A solemn and private traditional ceremony, sky burials have been practiced in Southwest China’s Tibet Autonomous Region for more than 1,000 years. The funeral practice sees burial masters carry the dead to the top of a mountain, where they then separate the corpse into pieces which are then offered to birds or other scavenging animals. This type of burial is practiced in many autonomous regions in China, including Tibet and the Inner Mongolia autonomous regions and autonomous prefectures in Sichuan and Qinghai.
Considering the private nature of funerals, sky burials continue to be shrouded in mystery despite having piqued the curiosity of people all over the world.
According to statistics from travel website tibetcn.com, the number of travelers to Tibet soared from 2.15 million to more than 20 million from 2006 to 2014. The sharp rise has helped raise Tibetan culture’s profile worldwide, which in turn has caused curious tourists to seek out any chance to see a sky burial for themselves. Though there are laws and regulations that ban photography and recording of sky burials, some people have managed to secretly record some of the ceremonies and then circulate the videos online.
“Photos and videos are regarded as being disrespectful to the tradition and the dead,” Wang Yiwen, the secretary general of the Tibetan Association of Collectors and a resident of Tibet for more than a decade, told the Global Times.
The Tibetan government introduced a series of regulations to protect sky burials in 2005, which include provisions forbidding the use of any photographic equipment to record a sky burial ceremony.
Additionally, in 2015, the 10th People’s Congress in Tibet passed a law aimed at preserving and regulating sky burials – the first law of its kind in China.
According to Samdrup, the director of the Tibet Autonomous Region Working Committee, legislation on sky burial reflects the government’s respect and the protective attitude for traditional Tibetan customs.
While the influx of culture from big cities like Beijing and Shanghai have had a huge impact on the region, “this tradition has not been replaced nor has it disappeared,” Sala Tsewang Rigzin, an expert in Tibetan folk culture and the chairman of the Tibetan Culture Group, told the Global Times.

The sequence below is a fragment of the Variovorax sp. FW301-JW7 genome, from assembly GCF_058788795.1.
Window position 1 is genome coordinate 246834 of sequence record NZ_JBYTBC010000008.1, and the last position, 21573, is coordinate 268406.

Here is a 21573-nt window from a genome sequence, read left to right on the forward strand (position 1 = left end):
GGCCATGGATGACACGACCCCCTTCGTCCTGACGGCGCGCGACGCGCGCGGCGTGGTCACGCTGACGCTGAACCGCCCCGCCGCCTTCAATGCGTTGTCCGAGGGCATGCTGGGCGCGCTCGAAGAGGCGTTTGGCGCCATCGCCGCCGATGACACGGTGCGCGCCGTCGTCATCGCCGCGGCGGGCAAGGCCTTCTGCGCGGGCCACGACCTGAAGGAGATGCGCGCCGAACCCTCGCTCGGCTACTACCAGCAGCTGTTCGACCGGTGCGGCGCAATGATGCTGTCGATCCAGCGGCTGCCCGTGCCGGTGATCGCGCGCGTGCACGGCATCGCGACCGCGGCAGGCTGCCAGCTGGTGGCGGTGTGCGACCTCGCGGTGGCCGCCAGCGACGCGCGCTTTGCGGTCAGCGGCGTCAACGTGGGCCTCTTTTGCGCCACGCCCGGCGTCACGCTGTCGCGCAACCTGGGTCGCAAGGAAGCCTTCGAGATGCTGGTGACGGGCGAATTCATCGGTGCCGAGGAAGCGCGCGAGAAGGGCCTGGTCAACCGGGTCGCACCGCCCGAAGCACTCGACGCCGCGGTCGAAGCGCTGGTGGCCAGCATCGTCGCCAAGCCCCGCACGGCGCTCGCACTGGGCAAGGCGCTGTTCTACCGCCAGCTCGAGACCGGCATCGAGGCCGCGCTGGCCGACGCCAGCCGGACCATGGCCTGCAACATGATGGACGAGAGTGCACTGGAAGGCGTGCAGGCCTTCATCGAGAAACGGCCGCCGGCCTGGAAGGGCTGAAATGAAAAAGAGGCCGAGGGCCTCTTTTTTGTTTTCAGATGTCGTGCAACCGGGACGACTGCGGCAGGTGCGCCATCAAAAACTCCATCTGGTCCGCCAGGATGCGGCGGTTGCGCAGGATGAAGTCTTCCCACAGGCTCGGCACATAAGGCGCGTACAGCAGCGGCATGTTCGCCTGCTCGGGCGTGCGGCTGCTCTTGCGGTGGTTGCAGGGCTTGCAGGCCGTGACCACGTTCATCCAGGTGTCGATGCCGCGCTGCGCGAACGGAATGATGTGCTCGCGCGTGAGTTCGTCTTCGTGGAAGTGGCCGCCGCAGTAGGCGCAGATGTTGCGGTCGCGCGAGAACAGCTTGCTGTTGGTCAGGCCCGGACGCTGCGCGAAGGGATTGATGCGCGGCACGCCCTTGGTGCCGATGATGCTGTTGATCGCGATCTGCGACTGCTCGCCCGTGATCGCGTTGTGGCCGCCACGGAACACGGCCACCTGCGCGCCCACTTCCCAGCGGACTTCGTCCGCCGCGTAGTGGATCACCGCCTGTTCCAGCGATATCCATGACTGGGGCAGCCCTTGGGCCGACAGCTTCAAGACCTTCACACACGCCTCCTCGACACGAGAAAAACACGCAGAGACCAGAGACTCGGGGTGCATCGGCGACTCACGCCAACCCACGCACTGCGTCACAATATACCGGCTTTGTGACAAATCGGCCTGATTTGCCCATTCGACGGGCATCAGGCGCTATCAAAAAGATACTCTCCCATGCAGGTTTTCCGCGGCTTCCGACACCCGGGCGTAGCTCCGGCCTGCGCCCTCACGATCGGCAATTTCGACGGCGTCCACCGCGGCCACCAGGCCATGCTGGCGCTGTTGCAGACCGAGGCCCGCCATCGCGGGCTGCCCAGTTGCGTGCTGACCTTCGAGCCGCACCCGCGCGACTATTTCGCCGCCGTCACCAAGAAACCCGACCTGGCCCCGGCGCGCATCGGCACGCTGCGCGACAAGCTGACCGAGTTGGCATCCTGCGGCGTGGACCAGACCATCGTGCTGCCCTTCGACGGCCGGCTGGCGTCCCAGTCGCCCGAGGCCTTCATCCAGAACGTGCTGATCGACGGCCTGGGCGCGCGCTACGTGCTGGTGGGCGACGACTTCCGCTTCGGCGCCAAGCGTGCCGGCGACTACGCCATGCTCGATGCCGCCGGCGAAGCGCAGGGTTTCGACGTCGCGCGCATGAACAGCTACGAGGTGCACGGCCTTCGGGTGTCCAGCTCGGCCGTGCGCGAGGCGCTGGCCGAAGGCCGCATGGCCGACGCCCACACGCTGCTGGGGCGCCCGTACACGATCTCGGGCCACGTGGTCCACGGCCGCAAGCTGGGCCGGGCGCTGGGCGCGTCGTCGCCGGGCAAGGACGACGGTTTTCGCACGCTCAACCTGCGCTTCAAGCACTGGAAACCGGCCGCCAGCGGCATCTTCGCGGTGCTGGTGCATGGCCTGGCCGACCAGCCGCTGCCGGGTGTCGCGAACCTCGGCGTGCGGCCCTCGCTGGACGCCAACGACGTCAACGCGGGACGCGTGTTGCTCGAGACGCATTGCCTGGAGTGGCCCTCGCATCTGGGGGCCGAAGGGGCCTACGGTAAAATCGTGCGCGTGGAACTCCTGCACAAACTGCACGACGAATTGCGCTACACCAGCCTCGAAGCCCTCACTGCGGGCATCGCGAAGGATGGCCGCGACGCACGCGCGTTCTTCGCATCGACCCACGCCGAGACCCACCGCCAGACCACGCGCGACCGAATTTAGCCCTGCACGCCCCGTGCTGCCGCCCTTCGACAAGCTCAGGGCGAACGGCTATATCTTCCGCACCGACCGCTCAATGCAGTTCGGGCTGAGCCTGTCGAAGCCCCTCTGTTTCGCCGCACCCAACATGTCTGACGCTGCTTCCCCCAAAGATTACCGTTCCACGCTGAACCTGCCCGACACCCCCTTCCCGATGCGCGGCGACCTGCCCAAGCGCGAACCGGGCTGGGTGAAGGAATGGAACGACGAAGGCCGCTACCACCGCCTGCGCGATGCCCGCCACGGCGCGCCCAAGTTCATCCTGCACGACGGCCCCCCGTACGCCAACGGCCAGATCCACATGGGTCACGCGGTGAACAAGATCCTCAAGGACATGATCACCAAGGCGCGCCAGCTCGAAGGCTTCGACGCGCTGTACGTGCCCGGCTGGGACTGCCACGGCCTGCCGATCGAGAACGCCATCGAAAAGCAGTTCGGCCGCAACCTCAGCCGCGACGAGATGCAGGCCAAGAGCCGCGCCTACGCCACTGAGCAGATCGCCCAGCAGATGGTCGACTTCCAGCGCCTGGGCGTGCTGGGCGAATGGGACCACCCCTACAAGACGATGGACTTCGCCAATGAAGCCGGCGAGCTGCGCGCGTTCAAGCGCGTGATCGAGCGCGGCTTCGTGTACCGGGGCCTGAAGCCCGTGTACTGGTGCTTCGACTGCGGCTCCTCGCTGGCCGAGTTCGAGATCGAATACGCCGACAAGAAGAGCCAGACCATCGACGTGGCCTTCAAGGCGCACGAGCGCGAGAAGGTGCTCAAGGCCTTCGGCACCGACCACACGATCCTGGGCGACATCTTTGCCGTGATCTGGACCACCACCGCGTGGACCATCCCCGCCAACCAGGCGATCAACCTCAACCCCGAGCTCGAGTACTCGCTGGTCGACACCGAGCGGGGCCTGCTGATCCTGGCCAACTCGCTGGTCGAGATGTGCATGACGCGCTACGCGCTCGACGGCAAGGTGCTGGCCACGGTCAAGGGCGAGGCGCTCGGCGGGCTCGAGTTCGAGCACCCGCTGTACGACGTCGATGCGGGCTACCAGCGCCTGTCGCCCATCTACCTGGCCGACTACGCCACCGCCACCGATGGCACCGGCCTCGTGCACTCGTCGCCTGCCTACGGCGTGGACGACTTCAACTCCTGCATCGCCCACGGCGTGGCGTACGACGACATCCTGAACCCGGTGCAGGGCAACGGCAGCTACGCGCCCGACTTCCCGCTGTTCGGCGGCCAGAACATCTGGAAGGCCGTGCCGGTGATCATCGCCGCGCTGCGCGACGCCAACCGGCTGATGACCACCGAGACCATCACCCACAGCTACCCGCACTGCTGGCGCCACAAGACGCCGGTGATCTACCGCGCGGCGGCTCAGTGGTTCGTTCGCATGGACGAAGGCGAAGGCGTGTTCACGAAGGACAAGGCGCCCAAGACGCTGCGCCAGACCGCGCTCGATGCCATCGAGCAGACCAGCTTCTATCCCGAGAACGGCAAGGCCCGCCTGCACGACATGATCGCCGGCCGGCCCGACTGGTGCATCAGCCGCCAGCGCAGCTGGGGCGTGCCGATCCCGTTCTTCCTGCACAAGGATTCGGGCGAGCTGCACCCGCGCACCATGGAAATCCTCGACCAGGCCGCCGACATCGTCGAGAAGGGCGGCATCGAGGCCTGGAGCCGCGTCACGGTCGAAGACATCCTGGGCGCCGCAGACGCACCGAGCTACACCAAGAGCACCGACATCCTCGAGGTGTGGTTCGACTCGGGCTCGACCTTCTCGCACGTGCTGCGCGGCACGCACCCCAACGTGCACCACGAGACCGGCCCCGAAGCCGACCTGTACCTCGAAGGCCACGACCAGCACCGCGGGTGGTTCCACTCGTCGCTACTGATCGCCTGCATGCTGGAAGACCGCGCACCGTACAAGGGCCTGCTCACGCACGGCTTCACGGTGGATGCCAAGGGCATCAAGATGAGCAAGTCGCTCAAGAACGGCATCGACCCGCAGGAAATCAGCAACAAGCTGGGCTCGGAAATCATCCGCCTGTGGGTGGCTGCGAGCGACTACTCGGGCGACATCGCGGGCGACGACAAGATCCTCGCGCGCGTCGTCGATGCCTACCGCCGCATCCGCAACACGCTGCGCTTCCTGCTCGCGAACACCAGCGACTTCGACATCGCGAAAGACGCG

“On the contrary, it is being protected by the local government.”
Since 2016, more than 490 million yuan ($70 million) has been spent on the repair and maintenance of sky burial platforms. Current plans for the next five years aim to repair more than 156 burial platforms among the region’s 1,638 platforms, with 3-5 million yuan spent per platform – the largest construction program ever for sky burials in Tibet.
“There were no roads for trucks before. Previously, bodies had to be carried up to the platforms,” Wang told the Global Times.
“Now roads have been built and it is much safer and more efficient to transport bodies from monasteries up to the mountaintop where the sky burial platforms are located.”
Additionally, fences surrounding the platforms, rooms for mourners and storage areas for bodies awaiting sky burials are also being constructed.
As to some media outlets concerns that vultures are being overwhelmed by the number of corpses and “leftovers” are becoming an environmental hazard, Sala Tsewang Rigzin insisted that this is not the case. “Most burial sites are quickly cleaned by the vultures, but if they are not, the masters burn the remains.”
According to data from Tibet’s Department of Civil Affairs, there are 1,093 burial masters working in the region.
At more well-known sky burial sites, like the Drigung Thil Monastery, the role of burial master is a full-time profession that is usually filled by monks appointed by masters from the Nyingma school of Tibetan Buddhism.
Outside these larger temples, most burial masters are not monks but ordinary laymen.
In more rural areas where there are no professional burial masters, some villagers will ask someone who has a good reputation to help them with the sky burial ceremony.
“A sky burial is the greatest gift one can make to other living creatures,” Wang noted.
“It is far more environment-friendly than cremation. I really appreciate this clever and natural method of sending off the dead that the Tibetans invented,” he said.
– Global Times
Sep 18, 2018 0
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